As hundreds of cab drivers ensnarled traffic in downtown Washington, D.C. this morning at the behest of the Teamsters Local 922, the Council of the District of Columbia passed trailblazing legislation that “[embraces] innovation, [supports] consumer choice and [empowers] small business owners,” according to a post on Uber’s blog.
From the BuzzFeed account:
The controversial bill [B20-753], dubbed the Vehicle-for-Hire Innovation Act of 2014, has been heavily opposed by the taxi unions for not creating a level playing field but praised by Uber for codifying safety standards they say have already been in place.
The legislation “could be a model for the rest of the country and maybe the world,” said David Plouffe, Uber’s chief strategist and former aide to President Barack Obama, in a Q & A session with the Washington Post.
That’s great, right? A win for consumers, who are overwhelmingly pleased with Uber’s service, and entrepreneurs, who are clamoring to drive for Uber and other ride-sharing apps.
The legislation does create a stricter regulatory framework for UberX than the existing framework for DC cabs, as indicated in this side-by-side comparison:
D.C. Mayor Vincent Gray must sign the bill before it goes into effect.
But what’s most interesting about the latest development is a move by the Teamsters — the very same organization that has sought for months to snuff out the taxicab competition — to attract Uber drivers to their ranks.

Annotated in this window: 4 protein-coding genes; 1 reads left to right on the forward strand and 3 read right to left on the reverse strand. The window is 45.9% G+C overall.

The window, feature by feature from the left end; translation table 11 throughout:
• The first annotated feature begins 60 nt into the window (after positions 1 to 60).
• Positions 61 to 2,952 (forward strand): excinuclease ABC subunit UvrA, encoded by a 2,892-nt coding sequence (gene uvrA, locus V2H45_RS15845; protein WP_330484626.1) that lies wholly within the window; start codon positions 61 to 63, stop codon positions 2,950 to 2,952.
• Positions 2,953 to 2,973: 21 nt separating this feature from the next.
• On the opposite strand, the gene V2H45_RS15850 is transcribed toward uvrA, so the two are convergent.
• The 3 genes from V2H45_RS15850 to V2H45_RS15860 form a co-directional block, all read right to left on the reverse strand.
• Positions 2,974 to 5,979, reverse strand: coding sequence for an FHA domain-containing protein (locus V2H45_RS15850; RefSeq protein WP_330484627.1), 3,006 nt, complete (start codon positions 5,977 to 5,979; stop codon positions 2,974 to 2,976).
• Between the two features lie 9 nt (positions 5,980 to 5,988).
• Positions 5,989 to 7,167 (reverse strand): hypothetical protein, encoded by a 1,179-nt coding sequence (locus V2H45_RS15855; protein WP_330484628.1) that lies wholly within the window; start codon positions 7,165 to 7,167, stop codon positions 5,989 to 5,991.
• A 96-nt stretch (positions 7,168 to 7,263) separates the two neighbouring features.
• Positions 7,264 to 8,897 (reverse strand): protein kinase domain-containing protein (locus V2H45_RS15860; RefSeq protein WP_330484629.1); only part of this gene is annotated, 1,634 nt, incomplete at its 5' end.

While Teamsters Local 922 worked to stop Uber and Lyft from operating in D.C. — through driver protests outside Council meetings to putting pressure on elected officials to causing massive traffic jams in the nation’s most congested city — other Locals are working to attract Uber and Lyft drivers.
A BuzzFeed report from late August reveals the Teamsters Union in Seattle and parts of California are siding with ride-sharing drivers in an odd move that’s inconsistent with their East Coast counterpart:
The Teamsters think they can have it both ways — organizing drivers from Uber and Lyft on the West Coast and defending the taxi unions on the East Coast.
In Seattle, the Teamsters have aligned with both traditional taxi drivers and drivers who use apps like Uber, Lyft, and Sidecar. The recently created California App-Based Drivers’ Association, an affiliate of the Teamsters, is recruiting ride-sharing app drivers in some of the Golden State’s largest cities. And representatives say that though there’s nothing in the works as of yet, they wouldn’t be opposed to having traditional cabbies sign on as well.
But back east in D.C., the Teamsters refuse to work with the Uber drivers. The union said Uber and Lyft drivers in D.C. are operating “illegally,” and before they even consider working with them, they’ll have to adhere to local law.
In fact, the Teamsters are working directly against Uber.
Kudos to the Washington D.C. Council for establishing a framework for UberX to operate legally within the city, but Uber and Lyft drivers should take heed: When a Teamsters Local 922 representative comes knocking to encourage you organize, remember they were the driving force behind keeping you out of our nation’s capital.
Update: The Teamsters tweeted their response and issued a statement to the D.C. Council’s decision today:
— Teamsters (@Teamsters) October 28, 2014